WASHINGTON, D.C. – The National Rural Water Association held the 2017 Regional/Water District Forum April 11-12 in Washington, D.C. The forum is designed to provide a personalized briefing from top-level congressional, agency and industry experts to address the issues facing Rural Water Association Members.
Attendees received briefings on Infrastructure Funding, Appropriations, 1926(b) Protections, Regulations, the next Farm Bill, the Drinking Water Affordability Act and Cybersecurity. They were also able to discuss the topics with presenters and offer feedback in a small group setting.
The Funding Panel included Kent Evans, Director of the USDA Rural Utilities Service Water Programs, Dr. Andrew Sawyers, Director of EPA’s Wastewater Office, and Chris Shaffner, Sector Vice President from CoBank.
Evans highlighted the effectiveness of Rural Development loans and grants. RD loans and grants remain the main funding mechanism for water and wastewater utilities in Rural America. These loans boast exceptionally low delinquency rates and can provide historically-low interest rates.
Dr. Sawyers reviewed the Water Infrastructure Finance and Innovation Act. The WIFIA program is designed to accelerate investment in water and wastewater infrastructure by providing long-term, low-cost, supplemental credit assistance under customized terms to creditworthy water and wastewater projects of national and regional significance. Attendees raised concerns that the $100,000 application fee and minimum project size of $5 million would create obstacles for small communities who want to access the program. Sawyers acknowledged the concerns and appreciated the feedback.
Shaffner provided information about CoBank and its programs. CoBank is a borrower-owned financial cooperative specifically chartered to provide dependable credit to agriculture and infrastructure in
Rural America. Shaffner highlighted the bank’s flexibility in loan structure and their variety of loan products including interim loans, refinance loans, term loans, USDA guarantee loans, and planning and design lines of credit.
Attendees were interested in President Trump’s plans for infrastructure. While all the panelists were aware of the general efforts, they had few details. All the panelists agreed that current discussions included public private partnerships and tax incentives. The specific measures that make the program and the timeline are still “up in the air.”
Fitz Elder, Deputy Staff Director of the Senate Appropriations Committee, came to inform the attendees about the current Appropriations Outlook. Current funding will expire on April 28, but Elder was optimistic there would be a funding bill by the end of the month. The largest sticking point is funding for a border wall. Elder expects numerous funding battles for 2018 appropriations. He said that the USDA Water and Wastewater Loan and Grant Program would probably not be zeroed out, but that it was important for rural systems to continue to contact their legislators.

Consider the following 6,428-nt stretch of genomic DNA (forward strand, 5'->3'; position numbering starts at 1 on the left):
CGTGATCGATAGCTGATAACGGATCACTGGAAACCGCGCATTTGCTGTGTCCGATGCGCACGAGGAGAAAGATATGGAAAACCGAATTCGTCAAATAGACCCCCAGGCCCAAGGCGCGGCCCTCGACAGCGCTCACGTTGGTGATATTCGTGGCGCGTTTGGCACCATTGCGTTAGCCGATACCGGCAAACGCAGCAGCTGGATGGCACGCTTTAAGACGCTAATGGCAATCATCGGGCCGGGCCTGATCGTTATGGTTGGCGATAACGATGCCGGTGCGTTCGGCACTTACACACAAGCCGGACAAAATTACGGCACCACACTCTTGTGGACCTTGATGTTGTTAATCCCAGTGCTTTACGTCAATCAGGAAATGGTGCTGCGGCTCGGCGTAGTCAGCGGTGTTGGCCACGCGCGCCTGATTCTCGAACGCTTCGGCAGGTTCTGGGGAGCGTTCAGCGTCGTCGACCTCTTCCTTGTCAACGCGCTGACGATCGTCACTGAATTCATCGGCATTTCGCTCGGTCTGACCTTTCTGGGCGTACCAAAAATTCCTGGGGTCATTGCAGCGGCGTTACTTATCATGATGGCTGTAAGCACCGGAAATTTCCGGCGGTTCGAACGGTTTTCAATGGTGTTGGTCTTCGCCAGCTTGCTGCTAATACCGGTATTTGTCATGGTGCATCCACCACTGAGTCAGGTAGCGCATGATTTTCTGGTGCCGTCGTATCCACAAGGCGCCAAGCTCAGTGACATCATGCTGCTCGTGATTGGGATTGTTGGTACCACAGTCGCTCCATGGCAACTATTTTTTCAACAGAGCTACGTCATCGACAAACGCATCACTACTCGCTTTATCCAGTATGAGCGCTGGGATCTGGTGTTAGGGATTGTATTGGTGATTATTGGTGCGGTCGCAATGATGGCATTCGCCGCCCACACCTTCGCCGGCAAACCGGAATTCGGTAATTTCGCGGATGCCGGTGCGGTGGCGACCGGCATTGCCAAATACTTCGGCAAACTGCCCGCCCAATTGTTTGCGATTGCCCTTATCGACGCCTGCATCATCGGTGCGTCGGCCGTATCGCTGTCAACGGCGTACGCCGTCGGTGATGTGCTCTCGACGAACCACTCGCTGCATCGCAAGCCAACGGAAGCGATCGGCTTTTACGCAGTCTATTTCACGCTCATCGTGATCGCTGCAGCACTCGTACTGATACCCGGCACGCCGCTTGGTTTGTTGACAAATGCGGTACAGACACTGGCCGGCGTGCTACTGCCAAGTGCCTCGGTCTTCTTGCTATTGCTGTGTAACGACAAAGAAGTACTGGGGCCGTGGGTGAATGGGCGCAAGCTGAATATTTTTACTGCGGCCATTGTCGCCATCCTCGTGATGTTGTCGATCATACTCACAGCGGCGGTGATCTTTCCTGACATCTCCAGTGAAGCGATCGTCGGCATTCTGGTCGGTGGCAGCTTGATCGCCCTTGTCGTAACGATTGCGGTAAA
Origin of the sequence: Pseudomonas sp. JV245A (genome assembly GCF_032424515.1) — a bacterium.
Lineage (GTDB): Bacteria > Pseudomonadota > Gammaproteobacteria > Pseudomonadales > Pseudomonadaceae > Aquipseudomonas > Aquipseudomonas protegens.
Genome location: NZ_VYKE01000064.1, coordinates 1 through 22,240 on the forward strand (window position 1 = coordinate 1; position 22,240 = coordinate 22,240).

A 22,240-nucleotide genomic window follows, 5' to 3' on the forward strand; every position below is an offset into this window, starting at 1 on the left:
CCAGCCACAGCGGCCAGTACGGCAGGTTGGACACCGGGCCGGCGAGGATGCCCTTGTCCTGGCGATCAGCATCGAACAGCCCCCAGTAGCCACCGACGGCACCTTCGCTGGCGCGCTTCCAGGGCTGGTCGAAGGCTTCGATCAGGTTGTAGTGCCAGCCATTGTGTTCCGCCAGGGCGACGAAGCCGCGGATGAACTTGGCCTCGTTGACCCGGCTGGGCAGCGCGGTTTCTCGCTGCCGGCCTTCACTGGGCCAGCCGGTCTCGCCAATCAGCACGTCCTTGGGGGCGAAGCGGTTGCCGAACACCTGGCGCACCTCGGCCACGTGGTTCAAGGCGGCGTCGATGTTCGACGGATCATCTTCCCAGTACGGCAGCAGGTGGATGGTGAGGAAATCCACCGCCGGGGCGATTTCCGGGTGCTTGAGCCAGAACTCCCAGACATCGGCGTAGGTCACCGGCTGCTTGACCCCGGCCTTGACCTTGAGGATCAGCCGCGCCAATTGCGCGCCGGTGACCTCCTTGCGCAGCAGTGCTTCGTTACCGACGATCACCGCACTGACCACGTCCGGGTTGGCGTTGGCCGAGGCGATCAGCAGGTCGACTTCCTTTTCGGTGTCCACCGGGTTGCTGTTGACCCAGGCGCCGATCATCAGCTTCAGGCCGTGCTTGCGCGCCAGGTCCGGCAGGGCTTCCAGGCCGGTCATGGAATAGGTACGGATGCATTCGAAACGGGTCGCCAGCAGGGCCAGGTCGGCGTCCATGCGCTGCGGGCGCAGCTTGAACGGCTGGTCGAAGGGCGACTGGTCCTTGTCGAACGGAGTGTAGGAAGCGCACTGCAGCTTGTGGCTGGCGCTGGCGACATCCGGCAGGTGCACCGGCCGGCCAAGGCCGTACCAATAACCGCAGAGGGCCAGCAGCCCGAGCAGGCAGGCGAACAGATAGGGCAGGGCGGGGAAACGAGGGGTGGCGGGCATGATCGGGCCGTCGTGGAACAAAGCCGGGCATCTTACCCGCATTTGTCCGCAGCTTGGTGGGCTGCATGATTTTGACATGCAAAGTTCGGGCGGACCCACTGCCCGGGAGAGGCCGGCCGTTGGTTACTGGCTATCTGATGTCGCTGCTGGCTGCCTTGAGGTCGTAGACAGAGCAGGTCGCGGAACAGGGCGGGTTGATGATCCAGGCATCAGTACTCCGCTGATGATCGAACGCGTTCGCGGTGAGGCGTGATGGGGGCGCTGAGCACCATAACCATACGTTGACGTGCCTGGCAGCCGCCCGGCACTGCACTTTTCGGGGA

Jim Herring, Attorney at Law from the Herring, Long and Crews firm based in Canton, Mississippi gave a detailed presentation about the history of 1926(b) protection. This protection established the rule that no municipality or other public body may curtail the water or sewer services or a rural water association indebted to USDA/Rural Development. The presentation included a packet entitled “The Odyssey” which included over 100 pages of case law, maps, and court rulings on the law.
Dr. Peter Grevatt, EPA’s Director of Ground Water and Drinking Water started his presentation by detailing his visits to small community water systems and stating that he was impressed with Rural Water’s work. This year the EPA will consider new rules regarding unregulated contaminant monitoring, perchlorate and lead and copper. The conversation immediately to the Lead and Copper Rule. Dr. Grevatt admitted that the rule is expensive and burdensome but pointed out that the catastrophe in Flint made it important to get right.
Darin Guries, Professional Staff member for the Senate Committee on Agriculture, Nutrition and Forestry and Mr. Keith Heard, former Chief of Staff to Senate Appropriations Committee Chairman Thad Cochran (R-MS) provided some insight into the Farm Bill process and encouraged Rural Water to remain engaged throughout the process.
Jason Isakovic, Legislative Director, for Representative Latta (R-OH) introduced attendees to HR 1653- The Drinking Water Affordability Act. The bill provides flexibility under Drinking Water State Revolving Funds and federal authorities to help large, small, and disadvantaged public water systems improve their infrastructure and ensure safer drinking water and better protection of public health.
Michael Marlow and Steve Mustard of the Automation Federation, Eric Goldstein from DHS and Adam Sedgewick from NIST finished the agenda by discussing the state of cybersecurity policy in the federal government and how cyber vulnerabilities and threats can truly impact a system. NRWA and the Automation Federation have partnered to assess cybersecurity awareness in water and wastewater systems and develop training to increase preparedness. Both organizations are collecting information via an online survey available Here.
NRWA President Steve Fletcher concluded the Forum by thanking the participants for their active discussion and participation. Fletcher stated that in his view, it has never been more important for Rural Water members to get involved and tell their story.